A Demonstration of How I Write Poetry

Hello, I’ve returned.

Remember last Monday when I talked about how I write poetry?  It’s okay if you don’t–a week is a long time.

Here’s the post if you want to reference it:

A Writer’s Take on How to Write Poetry

(I’m not a technology wizard–far from it, and I just now figured out how to do that.  The link I mean.  I’m very proud.)

Anyways, after consuming that content with your eyes, I invite you to consume this content with your eyes.

I wrote the same poem in several different ways … it was fine the first few times, then it started to drag a little … regardless, I persisted to show how different methods effect the same content.

I guess I’m some sort of poetry scientist now.

(Is that a thing?)

 

The original poem was something that I scribbled down randomly in the middle of the night once as a continuation of a line that randomly occurred to me.  I don’t remember writing it, but the original hadn’t been worked over at all. I posted it once, on a Poetry Thursday, but I don’t remember which one.

(I promise my memory is fine.)

And now that this one is ingrained into my eyelids … here you go.  All my hard work presented to you for free.

 

Original:

Silence—The New Way to Listen

There’s nothing here
For ears to hear
But ears still perk up,
Looking for any trace of sound.
People are set on edge
Waiting for any feedback,
But there is only silence.
No sound can exist here
When you want to listen
To something that doesn’t exist

 

Written from memory:

A New Way to Listen

There’s nothing here for ears to hear
when the silence stifles and pulls
like a shroud. A longing for sound
grows with silent seconds, collecting
spare traces of noise without an echo.
No, there’s nothing to hear here, yet strained
ears never stop trying to catch a glimpse
of something to hold onto in the drowning
silence.

 

Lines added between the lines:

New way to listen

There’s nothing here,
no sound or trace
for ears to hear.
Strained silence,
but ears still perk up
on high alert,
looking for any trace of sound,
potential sources for relief from silence.
People are set on edge,
longing for a break,
waiting for any feedback.
Sound is invited,
but there is only silence.
Silence—the new way to listen.
No sound can exist here
in echoless spaces,
when you want to listen
to something that doesn’t exist.

 

Reworded:

Awkward Silence

There’s nothing here for ears to hear, but ears
Still strain, looking for a trace of sound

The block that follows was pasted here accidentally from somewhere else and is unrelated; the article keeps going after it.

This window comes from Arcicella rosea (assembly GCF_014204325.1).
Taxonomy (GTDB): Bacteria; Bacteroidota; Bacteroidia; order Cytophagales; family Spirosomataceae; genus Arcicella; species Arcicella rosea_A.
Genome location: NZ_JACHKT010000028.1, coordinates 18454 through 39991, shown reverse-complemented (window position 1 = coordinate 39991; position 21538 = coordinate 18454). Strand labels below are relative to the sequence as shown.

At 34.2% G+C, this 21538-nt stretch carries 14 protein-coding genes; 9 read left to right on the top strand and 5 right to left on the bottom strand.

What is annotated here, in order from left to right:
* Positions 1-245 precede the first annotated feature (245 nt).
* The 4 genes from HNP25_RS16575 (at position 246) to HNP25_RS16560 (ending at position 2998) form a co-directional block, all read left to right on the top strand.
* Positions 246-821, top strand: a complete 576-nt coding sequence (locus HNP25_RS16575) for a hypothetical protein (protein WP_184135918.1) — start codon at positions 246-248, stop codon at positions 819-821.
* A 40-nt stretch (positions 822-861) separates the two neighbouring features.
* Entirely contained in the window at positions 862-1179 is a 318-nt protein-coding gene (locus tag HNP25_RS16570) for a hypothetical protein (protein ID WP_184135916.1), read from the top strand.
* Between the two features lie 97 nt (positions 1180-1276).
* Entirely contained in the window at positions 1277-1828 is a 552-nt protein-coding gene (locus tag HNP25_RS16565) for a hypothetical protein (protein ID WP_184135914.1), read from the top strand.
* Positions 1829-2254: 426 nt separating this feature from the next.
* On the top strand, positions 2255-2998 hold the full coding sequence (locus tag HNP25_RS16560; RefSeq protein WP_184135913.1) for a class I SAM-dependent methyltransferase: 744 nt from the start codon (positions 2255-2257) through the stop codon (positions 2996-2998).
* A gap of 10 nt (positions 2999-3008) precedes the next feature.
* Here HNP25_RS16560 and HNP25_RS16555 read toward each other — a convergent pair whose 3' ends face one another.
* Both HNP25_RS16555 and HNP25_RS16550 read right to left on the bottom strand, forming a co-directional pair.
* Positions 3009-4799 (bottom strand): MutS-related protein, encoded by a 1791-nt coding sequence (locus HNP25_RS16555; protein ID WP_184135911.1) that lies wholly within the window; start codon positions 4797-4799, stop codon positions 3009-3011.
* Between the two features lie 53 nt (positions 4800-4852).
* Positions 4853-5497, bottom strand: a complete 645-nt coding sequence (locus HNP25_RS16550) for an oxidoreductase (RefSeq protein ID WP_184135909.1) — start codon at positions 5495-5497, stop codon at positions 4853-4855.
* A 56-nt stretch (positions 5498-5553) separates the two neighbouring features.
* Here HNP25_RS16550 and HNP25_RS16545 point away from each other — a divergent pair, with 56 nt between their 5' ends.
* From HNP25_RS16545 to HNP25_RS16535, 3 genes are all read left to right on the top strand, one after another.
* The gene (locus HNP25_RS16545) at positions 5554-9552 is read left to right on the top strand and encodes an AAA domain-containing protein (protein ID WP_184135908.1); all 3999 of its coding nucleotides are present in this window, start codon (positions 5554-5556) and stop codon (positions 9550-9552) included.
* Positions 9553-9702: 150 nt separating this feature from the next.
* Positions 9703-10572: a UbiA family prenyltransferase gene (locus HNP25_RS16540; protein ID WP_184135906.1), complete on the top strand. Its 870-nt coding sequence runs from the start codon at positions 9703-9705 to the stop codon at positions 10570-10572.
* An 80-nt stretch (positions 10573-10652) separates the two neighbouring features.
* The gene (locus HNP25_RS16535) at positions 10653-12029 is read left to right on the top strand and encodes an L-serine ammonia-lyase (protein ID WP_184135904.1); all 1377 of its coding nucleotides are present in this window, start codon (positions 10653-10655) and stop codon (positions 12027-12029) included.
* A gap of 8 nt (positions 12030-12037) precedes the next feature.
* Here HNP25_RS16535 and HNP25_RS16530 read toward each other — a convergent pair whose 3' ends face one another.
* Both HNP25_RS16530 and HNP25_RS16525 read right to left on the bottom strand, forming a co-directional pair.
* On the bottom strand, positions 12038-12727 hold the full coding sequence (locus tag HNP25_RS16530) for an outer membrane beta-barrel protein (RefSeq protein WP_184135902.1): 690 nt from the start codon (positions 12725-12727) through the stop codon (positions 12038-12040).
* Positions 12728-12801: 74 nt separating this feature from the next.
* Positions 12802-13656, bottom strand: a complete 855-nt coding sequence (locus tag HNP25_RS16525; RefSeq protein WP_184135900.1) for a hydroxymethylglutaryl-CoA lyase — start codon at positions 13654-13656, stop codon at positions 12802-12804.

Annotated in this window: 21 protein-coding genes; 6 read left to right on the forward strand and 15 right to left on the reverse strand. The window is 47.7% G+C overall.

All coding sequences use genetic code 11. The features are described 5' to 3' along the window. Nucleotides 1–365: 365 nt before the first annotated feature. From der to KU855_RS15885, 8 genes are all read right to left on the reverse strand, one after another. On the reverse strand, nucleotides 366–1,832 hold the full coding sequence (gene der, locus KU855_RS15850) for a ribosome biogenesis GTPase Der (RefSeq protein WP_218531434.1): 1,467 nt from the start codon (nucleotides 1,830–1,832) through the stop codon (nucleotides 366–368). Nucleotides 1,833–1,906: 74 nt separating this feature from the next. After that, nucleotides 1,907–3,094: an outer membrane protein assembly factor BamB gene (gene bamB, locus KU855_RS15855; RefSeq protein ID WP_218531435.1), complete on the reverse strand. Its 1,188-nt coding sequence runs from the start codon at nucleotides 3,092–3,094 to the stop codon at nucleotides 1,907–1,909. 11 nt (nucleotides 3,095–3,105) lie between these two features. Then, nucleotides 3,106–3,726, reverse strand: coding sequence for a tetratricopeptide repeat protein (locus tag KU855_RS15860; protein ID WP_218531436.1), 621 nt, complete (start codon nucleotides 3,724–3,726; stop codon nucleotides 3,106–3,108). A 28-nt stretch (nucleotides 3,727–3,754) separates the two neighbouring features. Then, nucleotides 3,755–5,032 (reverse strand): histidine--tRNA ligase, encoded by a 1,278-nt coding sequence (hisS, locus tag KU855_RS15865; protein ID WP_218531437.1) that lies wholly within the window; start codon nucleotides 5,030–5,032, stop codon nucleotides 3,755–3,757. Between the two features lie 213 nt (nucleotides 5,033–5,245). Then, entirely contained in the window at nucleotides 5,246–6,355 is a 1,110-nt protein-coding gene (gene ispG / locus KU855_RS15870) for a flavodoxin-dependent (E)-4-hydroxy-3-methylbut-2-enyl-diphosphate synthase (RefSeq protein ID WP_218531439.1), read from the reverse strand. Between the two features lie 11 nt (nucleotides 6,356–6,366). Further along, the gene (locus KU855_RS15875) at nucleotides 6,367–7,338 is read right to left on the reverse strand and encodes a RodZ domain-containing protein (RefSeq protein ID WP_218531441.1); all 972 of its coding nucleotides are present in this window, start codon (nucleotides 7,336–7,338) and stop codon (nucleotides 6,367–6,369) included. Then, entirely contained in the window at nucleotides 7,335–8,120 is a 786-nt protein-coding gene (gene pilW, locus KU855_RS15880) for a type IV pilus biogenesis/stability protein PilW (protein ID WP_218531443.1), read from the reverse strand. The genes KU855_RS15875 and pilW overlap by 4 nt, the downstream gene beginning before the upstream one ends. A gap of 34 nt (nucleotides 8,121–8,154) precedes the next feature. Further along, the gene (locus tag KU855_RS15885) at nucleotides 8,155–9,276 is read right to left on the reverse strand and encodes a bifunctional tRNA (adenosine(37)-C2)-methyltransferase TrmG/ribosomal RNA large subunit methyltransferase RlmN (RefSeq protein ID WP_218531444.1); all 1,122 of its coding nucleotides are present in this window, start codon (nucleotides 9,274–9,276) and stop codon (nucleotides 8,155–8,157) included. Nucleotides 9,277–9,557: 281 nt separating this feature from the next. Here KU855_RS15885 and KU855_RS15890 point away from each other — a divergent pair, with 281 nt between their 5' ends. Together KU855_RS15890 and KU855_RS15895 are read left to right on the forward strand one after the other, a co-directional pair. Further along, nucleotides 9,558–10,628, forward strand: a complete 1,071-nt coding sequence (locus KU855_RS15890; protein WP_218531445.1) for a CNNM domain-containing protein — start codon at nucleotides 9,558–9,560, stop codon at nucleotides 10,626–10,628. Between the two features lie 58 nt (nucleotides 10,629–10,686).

in a maze of silence. People are on edge,
waiting for feedback, but only silence
can exist. No sound.
Keep listening for something that doesn’t exist.

 

Revision:

Awkward Silence

There’s nothing here for hears to hear, no sound
or trace. Yet ears still strain in search.
Silence stifles, pulls like a shroud,
setting people shuffling in seats, on edge.
Maze of silence—no relief, not even an echo.
No sound can exist here when you want to listen
to something that doesn’t exist.

 

Final:

Awkward Silence

There’s nothing here for ears to hear, no sound
or trace. Yet ears still strain in search of something
to mask that stifling silence that pulls.
Like a shroud. Longing for sound grows
with each second slipping by into the maze
of silence, setting people shuffling in their seats.
Silence—the new way to listen.
No sound can exist here in echoless spaces
when you want to listen
to something that doesn’t exist.

 

 

Alright, so going into the specifics of this might be a little redundant because of last week’s post, so I’ll just point out some obvious stuff.

First off, I took the liberty of changing the name of the poem as I kept rewriting it, just because I thought each one would be better than the last.  (Matter of opinion I suppose.)

Compared to the others, the original seems a little bland and forced to me.  Without the others in question, I think it is a relatively good poem, or at least a good starting point.

The poem from memory certainly seems more poetic because I already had in mind what I was going for, rather than jolting down lines that sounded nice.

The rendition where I added lines between the other lines was definitely forced.  This technique works better with looser starting points.

The reworded one had a better ring to it, I think, but overall, it was almost the exact same poem.

In the revision, I did my best to combine the other poems into one.  For the final version, I solidified that.

Since I overworked this poem, I can’t actually tell which version is the best.  It’s most likely more speculative than anything else.

I hope seeing this in action helped, or at least gives you a better idea of the directions each individual process will take you.

Thank you for reading! 🙂  Have a lovely day!

(Return on Thursday for more poetry!)

 

 

**PS. If you liked seeing all my revisions, let me know and I’ll do more things like this.  If you’d like to have a further in depth analysis of why I made the decisions I did and why I kept or cut things, also let me know that too.

Okay, thank you.

 

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